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Added by Gareth, 07 Nov 2023
Hello @Craig. Yes, indeed ... I have also heard that the acronym stood for Berkshire Hathaway Investments, which should have been a glaring warning sign. Agree re your commissions observation; the question is - will we now wait for another 10-year plus 'investigate and do nothing' outcome, as in the case with Sharemax?
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Added by Gareth Stokes, 07 Nov 2023
Thanks for your comments, @Cynical Simon. Again, early days, but there were more than a handful of online comments alleging that concerns (re BHI) had been addressed to the then-FSB some years ago... Let's see what emerges in the coming weeks.
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Added by Craig A, 07 Nov 2023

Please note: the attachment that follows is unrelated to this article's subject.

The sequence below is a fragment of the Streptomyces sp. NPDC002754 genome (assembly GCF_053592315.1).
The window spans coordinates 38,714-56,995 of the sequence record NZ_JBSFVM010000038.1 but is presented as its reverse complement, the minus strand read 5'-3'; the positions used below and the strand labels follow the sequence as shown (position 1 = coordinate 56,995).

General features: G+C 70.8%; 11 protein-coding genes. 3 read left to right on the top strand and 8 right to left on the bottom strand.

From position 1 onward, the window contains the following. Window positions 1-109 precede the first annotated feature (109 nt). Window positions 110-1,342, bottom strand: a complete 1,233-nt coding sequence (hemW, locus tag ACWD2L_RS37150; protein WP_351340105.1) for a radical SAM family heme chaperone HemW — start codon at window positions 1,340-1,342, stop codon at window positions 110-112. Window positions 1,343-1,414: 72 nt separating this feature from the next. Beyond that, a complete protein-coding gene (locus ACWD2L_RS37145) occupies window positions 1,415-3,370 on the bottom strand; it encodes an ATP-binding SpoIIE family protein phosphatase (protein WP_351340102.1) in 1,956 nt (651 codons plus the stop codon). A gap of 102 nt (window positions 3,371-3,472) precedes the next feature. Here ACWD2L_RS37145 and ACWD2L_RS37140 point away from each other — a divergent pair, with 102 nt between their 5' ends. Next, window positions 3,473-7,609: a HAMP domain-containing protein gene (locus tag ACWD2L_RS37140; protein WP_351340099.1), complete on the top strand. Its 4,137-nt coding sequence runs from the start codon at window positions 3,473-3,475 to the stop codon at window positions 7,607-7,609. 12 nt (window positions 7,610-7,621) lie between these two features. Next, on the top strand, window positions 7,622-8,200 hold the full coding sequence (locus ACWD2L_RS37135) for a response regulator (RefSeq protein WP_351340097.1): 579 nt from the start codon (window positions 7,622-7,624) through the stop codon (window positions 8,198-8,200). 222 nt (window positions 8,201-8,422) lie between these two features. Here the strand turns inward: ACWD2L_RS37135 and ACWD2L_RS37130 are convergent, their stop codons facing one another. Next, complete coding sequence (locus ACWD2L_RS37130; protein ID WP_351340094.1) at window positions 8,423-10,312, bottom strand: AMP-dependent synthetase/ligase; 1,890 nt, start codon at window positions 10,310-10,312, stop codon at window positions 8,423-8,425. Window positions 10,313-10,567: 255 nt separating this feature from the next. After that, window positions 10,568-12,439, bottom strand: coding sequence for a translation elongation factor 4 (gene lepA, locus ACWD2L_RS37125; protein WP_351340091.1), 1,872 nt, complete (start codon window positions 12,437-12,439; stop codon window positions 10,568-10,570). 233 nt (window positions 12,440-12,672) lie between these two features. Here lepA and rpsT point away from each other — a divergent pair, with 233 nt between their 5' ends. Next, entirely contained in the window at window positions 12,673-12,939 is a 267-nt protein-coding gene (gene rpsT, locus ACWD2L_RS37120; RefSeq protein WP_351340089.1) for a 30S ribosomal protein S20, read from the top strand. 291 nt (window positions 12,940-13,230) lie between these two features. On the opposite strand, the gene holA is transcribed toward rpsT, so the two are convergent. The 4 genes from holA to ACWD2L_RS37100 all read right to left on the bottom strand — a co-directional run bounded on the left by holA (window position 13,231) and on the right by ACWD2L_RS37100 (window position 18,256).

I am sure i read that BHI stands for Berkshire Hathaway Investments. Surely that is a big red flag? Anyone trying to pass themselves off as BH is surely a fraud.

If the FSB/FSCA was warned about this scheme and did nothing about it (as per usual), then they should also be responsible and should be sued by the investors.

I am sure that some FSPs are rather worried too. What's the bet that the commission was way above the standard comm. It sounds a lot like the Sharemax debacle. Big incentives to sell the investment with no due diligence.

Even with all this new legislation, we cannot stop the con artists from stealing money from unsuspecting investors.
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Added by Cynical Simon, 07 Nov 2023
Investors are not necessarily experts nor are they clairvoyant. Whenever another criminal costs investors fortunes it frequently is attributed to investors not doing their due diligence . The question arises why in the light of the mountains of regulations guarding the financial system must investors be treated like they are on their own? Could it be because despite these regulations the proverbial man in the street remains a very lonely being on an extremely treacherous road.